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How to Handle a Noisy Class

How to Handle a Noisy Class

"Model the noise level that you want from your students."

Do you worry about the noise level in your classroom?

Even the best-behaved and high-achieving classes can occasionally be too noisy.

And while classroom noise can mean productive learning is taking place among students, here are some tips to help you keep the noise to an acceptable level.

• Never talk over noise or shout to be heard in your classroom.

• Don’t allow noise to get out of control. Once students are very loud, you will have to take extreme measures to get them to stop being noisy. You’ll find it easier if you begin to control noise levels as soon as class begins.

• You should not try to assume control of a noisy class without enlisting the cooperation of your students. Ask for suggestions from your students about how to manage noise.

• Some noisy activities are just not okay. Teach your students that it is never acceptable to talk during a movie, talk when you are giving instructions or lecturing, shout at any time, talk during a test or other quiet activity, or talk across the room to classmates.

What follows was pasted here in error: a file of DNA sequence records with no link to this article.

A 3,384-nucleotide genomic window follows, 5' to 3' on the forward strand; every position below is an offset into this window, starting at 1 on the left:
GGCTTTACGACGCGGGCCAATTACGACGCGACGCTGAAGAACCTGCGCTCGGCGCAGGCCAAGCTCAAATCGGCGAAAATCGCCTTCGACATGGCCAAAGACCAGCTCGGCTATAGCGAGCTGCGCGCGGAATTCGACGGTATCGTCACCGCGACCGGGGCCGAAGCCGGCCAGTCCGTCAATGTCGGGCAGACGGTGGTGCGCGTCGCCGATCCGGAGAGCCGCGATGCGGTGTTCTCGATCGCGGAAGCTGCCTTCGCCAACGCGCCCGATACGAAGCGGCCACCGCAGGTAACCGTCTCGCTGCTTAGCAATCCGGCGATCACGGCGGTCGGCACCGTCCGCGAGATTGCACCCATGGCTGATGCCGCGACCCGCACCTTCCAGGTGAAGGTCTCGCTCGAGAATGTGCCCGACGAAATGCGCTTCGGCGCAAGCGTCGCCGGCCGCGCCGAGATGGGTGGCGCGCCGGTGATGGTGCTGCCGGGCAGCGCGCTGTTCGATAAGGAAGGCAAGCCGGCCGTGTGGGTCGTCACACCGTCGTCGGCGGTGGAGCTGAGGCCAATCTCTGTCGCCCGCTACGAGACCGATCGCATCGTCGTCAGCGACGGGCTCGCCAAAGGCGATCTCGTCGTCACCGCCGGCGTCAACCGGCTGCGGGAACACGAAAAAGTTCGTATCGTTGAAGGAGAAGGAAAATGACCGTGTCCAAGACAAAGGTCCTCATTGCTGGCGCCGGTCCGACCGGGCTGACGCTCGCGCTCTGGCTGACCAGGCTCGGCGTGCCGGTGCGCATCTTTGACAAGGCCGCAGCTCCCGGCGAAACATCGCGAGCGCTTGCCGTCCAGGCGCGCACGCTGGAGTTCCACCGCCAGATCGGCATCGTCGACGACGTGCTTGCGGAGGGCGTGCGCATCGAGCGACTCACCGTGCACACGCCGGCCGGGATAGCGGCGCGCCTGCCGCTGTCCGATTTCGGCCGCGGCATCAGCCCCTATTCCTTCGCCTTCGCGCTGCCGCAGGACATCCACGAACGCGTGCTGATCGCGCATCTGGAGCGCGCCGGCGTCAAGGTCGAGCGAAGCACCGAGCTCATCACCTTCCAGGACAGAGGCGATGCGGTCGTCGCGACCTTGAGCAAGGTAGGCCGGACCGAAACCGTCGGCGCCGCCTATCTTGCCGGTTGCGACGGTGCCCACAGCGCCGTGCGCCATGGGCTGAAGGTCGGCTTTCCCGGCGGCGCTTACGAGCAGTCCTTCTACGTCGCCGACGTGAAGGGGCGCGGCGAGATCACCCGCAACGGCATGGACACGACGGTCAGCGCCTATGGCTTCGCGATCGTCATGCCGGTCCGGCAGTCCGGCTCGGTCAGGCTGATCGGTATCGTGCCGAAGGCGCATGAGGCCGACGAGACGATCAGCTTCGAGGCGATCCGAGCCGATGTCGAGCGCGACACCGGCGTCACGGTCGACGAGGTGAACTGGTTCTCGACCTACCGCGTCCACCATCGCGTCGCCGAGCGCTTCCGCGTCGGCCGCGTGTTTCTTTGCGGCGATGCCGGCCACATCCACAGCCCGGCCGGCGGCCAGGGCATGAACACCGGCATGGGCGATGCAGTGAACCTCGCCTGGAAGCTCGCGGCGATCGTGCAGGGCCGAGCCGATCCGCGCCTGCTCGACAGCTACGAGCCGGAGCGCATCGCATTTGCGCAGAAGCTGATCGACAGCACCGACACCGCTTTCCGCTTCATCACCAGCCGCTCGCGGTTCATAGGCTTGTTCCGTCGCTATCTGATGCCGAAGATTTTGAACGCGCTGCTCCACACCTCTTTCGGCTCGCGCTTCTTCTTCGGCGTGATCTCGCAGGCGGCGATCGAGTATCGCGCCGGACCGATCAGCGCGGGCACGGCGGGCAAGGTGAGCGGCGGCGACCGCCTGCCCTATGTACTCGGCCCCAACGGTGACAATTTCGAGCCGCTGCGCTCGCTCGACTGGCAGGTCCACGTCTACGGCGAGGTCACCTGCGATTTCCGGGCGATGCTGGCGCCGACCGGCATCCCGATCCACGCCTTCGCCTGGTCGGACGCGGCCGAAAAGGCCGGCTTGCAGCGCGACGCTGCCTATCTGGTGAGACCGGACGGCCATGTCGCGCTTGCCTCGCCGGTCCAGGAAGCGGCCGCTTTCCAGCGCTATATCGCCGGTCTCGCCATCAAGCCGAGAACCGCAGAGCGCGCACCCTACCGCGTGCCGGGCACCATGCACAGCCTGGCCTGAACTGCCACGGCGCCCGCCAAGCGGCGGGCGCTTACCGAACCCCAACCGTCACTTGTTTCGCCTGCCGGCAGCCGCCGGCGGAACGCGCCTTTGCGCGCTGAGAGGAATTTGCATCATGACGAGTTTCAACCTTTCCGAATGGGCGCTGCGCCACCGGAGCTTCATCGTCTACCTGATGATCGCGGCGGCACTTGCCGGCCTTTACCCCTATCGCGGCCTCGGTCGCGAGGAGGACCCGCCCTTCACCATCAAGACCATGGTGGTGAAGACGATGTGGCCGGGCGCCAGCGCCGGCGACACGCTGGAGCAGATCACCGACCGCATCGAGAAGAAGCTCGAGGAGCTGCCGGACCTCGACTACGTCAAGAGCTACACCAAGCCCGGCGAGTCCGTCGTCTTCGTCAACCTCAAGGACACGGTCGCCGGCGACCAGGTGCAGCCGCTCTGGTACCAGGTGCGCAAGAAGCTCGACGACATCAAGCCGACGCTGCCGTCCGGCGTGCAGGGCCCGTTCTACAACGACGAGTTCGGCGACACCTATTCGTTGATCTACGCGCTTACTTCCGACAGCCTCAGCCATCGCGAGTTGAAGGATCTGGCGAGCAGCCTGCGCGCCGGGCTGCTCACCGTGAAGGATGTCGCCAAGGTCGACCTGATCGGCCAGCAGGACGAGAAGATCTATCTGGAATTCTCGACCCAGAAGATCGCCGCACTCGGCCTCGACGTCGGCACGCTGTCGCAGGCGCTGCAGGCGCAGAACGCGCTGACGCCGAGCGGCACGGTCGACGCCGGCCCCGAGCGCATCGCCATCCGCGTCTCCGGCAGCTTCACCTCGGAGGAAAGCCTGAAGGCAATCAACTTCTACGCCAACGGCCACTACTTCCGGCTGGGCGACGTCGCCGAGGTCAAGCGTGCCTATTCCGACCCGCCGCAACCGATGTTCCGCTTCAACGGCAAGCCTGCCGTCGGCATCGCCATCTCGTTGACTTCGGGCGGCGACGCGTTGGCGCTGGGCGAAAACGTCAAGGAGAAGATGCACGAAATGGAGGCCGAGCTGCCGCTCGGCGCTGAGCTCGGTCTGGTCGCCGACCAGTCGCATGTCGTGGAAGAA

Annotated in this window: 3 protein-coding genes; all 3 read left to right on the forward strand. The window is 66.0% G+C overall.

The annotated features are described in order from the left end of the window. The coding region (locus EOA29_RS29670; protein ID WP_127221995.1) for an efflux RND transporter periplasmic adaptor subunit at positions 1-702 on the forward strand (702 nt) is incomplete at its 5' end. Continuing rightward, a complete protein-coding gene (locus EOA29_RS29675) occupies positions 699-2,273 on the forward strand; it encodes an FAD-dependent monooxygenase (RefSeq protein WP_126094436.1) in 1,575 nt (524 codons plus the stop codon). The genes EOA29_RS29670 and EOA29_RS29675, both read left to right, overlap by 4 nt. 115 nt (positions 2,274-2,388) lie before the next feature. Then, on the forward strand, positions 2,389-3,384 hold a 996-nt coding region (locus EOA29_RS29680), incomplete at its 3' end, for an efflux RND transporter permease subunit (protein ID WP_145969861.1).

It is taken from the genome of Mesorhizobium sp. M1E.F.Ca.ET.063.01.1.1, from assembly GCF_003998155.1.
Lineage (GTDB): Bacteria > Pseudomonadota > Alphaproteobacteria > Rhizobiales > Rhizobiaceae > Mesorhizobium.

• When you plan activities that have the potential to be noisy, consider moving to a part of the building where you can’t disturb other classes.

• Don’t plan group work activities without teaching students how to control the noise level of their groups. One way to do this is by using distances as measurements. For example, students should find a one-foot voice useful for working in pairs and a three-foot voice useful for working in groups. When you give directions for an assignment, tell students the acceptable noise level for the activity.

• Model the noise level that you want from your students. If you speak softly, your students will follow your lead. If you shout, you will dramatically increase the noise level in your class because students will see this as permission for them to shout, too.

• Be consistent in enforcing the noise levels that you expect from your students. Set reasonable limits and stick to them if you want students to learn how to manage their own noise.

Read more about Class Management.

Adapted from First-Year Teacher’s Survival Guide, Second Edition, by Julia G. Thompson


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